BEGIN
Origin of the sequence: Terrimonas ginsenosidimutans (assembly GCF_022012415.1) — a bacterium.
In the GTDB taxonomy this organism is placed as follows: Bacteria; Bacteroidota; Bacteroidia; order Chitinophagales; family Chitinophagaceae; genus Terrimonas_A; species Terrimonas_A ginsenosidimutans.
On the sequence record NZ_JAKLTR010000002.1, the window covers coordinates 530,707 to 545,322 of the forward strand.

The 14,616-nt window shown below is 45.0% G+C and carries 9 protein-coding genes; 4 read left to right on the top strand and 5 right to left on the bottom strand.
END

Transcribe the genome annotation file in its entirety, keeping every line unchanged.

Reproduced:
Origin of the sequence: Terrimonas ginsenosidimutans (assembly GCF_022012415.1) — a bacterium.
In the GTDB taxonomy this organism is placed as follows: Bacteria; Bacteroidota; Bacteroidia; order Chitinophagales; family Chitinophagaceae; genus Terrimonas_A; species Terrimonas_A ginsenosidimutans.
On the sequence record NZ_JAKLTR010000002.1, the window covers coordinates 530,707 to 545,322 of the forward strand.

The 14,616-nt window shown below is 45.0% G+C and carries 9 protein-coding genes; 4 read left to right on the top strand and 5 right to left on the bottom strand.